A test of what matters

April 20, 2018


You don’t need to be a cricket fan to be aware of the current crisis that has engulfed the game. The fallout of the ball tampering that occurred during the fractious recent Test series against South Africa has made front-page headlines in every major newspaper, and even the Prime Minister has weighed in.

We’ve already seen heavy penalties for the players involved, and the coach has lost his job, but the full ramifications won’t be known for months, even years, to come. And while non-sports fans may shake their heads that it has been such a significant national moment, there is an opportunity for us to reflect on what the reaction tells us about our country—and what we can learn from it.

It’s certainly shown how much sport matters to us, but more importantly it has shown that it is about more than just winning. And any doubt there might have been about the influence athletes have as role models surely must have disappeared in the face of the devastation felt by so many fans. Hopefully that won’t be forgotten the next time we have that debate.

Quite rightly, though, there have been those who have questioned how the public can get so worked up about these events, but remain quiet when it comes to issues like refugees or abuses of power. There’s an element of truth to the claim that Australians are suspicious of those who are too passionate about politics or religion, but that it’s acceptable to be as fanatical as you want about sport.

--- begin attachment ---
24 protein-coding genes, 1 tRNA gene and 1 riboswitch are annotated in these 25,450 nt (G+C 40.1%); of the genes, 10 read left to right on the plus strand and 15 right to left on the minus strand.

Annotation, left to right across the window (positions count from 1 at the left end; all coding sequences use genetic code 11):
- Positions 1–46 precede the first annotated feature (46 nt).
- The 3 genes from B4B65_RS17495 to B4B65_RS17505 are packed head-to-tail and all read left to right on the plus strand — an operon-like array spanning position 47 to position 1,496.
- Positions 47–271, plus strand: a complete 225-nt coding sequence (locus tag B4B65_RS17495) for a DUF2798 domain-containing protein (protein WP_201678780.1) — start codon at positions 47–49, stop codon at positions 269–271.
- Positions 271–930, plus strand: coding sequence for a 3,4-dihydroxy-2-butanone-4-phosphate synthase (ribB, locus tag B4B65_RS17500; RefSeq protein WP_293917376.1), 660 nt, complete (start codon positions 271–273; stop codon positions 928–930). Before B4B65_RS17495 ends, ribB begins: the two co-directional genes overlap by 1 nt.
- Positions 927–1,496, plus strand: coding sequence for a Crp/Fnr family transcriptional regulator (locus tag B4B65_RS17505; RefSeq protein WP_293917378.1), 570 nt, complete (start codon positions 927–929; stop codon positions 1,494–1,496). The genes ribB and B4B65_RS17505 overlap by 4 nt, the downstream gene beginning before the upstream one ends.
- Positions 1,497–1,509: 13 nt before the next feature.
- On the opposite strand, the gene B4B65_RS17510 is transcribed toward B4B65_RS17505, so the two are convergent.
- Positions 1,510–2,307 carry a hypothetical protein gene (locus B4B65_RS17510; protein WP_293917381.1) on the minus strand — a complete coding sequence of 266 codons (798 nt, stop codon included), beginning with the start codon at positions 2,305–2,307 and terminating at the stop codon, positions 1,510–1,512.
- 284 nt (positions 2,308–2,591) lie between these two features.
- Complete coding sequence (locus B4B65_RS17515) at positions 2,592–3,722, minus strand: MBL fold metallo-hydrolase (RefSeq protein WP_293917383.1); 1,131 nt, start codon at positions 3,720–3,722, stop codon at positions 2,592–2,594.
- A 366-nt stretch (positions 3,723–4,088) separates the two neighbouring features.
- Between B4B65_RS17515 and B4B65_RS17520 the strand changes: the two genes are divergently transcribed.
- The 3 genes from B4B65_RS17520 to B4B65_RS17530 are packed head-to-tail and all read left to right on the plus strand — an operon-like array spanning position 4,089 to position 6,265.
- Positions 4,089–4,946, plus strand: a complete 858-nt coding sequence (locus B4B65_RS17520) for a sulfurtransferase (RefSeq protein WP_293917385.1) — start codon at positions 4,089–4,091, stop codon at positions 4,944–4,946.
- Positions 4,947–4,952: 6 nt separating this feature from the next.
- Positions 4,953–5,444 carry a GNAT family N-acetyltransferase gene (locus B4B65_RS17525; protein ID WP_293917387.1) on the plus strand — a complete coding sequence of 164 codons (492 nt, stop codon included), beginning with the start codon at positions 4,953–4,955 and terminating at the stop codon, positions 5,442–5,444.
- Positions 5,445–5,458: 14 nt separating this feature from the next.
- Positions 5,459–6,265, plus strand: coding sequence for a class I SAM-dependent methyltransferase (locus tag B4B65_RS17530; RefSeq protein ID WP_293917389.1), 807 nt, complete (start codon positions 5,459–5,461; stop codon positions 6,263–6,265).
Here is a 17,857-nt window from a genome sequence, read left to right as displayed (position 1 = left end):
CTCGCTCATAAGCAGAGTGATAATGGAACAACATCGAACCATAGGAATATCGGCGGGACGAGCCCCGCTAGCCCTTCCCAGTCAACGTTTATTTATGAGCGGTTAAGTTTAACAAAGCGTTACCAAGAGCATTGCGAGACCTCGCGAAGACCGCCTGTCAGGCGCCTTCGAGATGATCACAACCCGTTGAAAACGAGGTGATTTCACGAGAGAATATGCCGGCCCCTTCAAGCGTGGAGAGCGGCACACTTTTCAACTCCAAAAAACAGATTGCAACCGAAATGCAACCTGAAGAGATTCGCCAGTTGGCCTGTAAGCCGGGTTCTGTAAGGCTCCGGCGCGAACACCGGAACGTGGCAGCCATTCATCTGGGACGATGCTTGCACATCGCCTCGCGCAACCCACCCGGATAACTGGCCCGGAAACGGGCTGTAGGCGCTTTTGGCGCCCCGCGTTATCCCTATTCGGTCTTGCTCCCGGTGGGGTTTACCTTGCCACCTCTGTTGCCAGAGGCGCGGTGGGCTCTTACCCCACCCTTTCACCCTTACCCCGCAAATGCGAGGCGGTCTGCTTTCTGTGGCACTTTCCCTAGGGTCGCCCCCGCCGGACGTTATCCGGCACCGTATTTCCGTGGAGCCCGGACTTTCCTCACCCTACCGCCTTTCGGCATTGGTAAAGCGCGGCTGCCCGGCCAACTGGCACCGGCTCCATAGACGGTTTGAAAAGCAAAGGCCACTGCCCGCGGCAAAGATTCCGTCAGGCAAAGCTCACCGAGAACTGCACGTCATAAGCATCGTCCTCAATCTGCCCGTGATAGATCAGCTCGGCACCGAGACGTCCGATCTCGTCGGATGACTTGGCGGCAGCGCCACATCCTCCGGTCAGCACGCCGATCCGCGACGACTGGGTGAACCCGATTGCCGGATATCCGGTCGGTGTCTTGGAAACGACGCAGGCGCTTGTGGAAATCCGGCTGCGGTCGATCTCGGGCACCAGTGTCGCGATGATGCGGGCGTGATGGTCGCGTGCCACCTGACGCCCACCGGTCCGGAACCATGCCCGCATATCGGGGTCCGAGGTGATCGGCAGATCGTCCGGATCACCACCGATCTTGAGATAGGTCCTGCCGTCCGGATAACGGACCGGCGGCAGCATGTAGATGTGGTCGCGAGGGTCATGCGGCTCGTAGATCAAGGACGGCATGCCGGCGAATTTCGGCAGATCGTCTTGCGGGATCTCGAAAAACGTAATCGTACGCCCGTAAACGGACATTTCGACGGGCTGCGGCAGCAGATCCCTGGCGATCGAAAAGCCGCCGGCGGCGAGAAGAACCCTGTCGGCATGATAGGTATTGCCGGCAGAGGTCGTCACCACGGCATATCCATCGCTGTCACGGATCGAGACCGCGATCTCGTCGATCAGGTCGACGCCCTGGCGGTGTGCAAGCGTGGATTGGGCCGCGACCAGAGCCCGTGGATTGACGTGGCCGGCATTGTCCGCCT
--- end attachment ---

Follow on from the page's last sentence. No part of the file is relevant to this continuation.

But it’s a mistake to argue we should care less about sport, as if there is only so much passion to go around. Instead, maybe we should care more about other issues, raising our levels of investment in them and even holding them to similar standards.

After all, in the past few weeks we have learned that, when it comes to sport, the majority of Aussies believe that the end doesn’t justify the means, and that leaders have a responsibility to protect those under their authority—especially those who are vulnerable—and should be held accountable for what happens under their watch.

We’ve also seen that we are capable of understanding that people make mistakes, and when presented with what looks like genuine contrition and repentance we believe that people can be forgiven, and don’t deserve to be written off forever.

These are values worth applying to other parts of our society, and if this shameful episode in our sporting history inspires us to do so then at least some good may come out of the bad.


Tags: Salvation Army Australia

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Vol. 139, No. 14 // 11 April 2020

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